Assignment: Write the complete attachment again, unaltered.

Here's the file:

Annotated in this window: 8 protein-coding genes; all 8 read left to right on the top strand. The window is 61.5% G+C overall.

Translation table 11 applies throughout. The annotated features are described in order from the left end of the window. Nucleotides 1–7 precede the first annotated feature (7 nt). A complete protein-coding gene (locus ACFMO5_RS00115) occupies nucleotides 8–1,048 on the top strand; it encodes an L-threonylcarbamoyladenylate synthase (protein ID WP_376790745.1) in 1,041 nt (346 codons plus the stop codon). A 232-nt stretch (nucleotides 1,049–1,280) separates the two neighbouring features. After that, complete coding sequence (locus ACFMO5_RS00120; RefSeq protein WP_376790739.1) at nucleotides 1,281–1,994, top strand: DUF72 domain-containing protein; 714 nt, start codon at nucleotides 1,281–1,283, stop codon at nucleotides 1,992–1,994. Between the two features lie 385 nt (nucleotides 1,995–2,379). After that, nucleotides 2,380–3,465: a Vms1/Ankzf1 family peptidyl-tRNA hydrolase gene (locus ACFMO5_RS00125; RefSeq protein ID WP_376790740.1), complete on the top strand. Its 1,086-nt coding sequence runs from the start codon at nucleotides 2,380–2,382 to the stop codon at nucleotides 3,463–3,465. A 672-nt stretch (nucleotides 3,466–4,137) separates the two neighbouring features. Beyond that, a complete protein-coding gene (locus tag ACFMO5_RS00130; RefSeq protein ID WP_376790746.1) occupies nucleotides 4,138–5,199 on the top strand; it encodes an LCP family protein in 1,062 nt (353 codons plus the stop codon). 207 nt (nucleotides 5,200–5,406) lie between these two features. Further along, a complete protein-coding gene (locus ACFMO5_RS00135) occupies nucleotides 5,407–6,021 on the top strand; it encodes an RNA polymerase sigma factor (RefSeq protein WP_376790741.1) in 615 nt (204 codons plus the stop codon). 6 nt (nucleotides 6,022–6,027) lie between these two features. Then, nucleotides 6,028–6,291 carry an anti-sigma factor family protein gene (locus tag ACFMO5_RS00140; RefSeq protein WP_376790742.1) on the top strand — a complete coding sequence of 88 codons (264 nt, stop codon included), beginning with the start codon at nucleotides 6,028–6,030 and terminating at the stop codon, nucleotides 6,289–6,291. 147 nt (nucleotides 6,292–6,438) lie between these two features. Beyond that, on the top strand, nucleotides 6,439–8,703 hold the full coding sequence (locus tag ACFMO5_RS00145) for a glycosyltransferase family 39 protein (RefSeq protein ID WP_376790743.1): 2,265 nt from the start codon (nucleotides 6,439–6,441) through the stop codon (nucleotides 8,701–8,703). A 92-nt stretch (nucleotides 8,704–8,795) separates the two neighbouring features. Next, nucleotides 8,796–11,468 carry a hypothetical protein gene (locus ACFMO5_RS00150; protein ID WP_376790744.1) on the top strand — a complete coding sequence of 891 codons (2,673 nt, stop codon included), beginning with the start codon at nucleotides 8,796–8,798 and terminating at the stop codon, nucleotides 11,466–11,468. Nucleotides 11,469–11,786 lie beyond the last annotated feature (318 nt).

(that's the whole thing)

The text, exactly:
Annotated in this window: 8 protein-coding genes; all 8 read left to right on the top strand. The window is 61.5% G+C overall.

Translation table 11 applies throughout. The annotated features are described in order from the left end of the window. Nucleotides 1–7 precede the first annotated feature (7 nt). A complete protein-coding gene (locus ACFMO5_RS00115) occupies nucleotides 8–1,048 on the top strand; it encodes an L-threonylcarbamoyladenylate synthase (protein ID WP_376790745.1) in 1,041 nt (346 codons plus the stop codon). A 232-nt stretch (nucleotides 1,049–1,280) separates the two neighbouring features. After that, complete coding sequence (locus ACFMO5_RS00120; RefSeq protein WP_376790739.1) at nucleotides 1,281–1,994, top strand: DUF72 domain-containing protein; 714 nt, start codon at nucleotides 1,281–1,283, stop codon at nucleotides 1,992–1,994. Between the two features lie 385 nt (nucleotides 1,995–2,379). After that, nucleotides 2,380–3,465: a Vms1/Ankzf1 family peptidyl-tRNA hydrolase gene (locus ACFMO5_RS00125; RefSeq protein ID WP_376790740.1), complete on the top strand. Its 1,086-nt coding sequence runs from the start codon at nucleotides 2,380–2,382 to the stop codon at nucleotides 3,463–3,465. A 672-nt stretch (nucleotides 3,466–4,137) separates the two neighbouring features. Beyond that, a complete protein-coding gene (locus tag ACFMO5_RS00130; RefSeq protein ID WP_376790746.1) occupies nucleotides 4,138–5,199 on the top strand; it encodes an LCP family protein in 1,062 nt (353 codons plus the stop codon). 207 nt (nucleotides 5,200–5,406) lie between these two features. Further along, a complete protein-coding gene (locus ACFMO5_RS00135) occupies nucleotides 5,407–6,021 on the top strand; it encodes an RNA polymerase sigma factor (RefSeq protein WP_376790741.1) in 615 nt (204 codons plus the stop codon). 6 nt (nucleotides 6,022–6,027) lie between these two features. Then, nucleotides 6,028–6,291 carry an anti-sigma factor family protein gene (locus tag ACFMO5_RS00140; RefSeq protein WP_376790742.1) on the top strand — a complete coding sequence of 88 codons (264 nt, stop codon included), beginning with the start codon at nucleotides 6,028–6,030 and terminating at the stop codon, nucleotides 6,289–6,291. 147 nt (nucleotides 6,292–6,438) lie between these two features. Beyond that, on the top strand, nucleotides 6,439–8,703 hold the full coding sequence (locus tag ACFMO5_RS00145) for a glycosyltransferase family 39 protein (RefSeq protein ID WP_376790743.1): 2,265 nt from the start codon (nucleotides 6,439–6,441) through the stop codon (nucleotides 8,701–8,703). A 92-nt stretch (nucleotides 8,704–8,795) separates the two neighbouring features. Next, nucleotides 8,796–11,468 carry a hypothetical protein gene (locus ACFMO5_RS00150; protein ID WP_376790744.1) on the top strand — a complete coding sequence of 891 codons (2,673 nt, stop codon included), beginning with the start codon at nucleotides 8,796–8,798 and terminating at the stop codon, nucleotides 11,466–11,468. Nucleotides 11,469–11,786 lie beyond the last annotated feature (318 nt).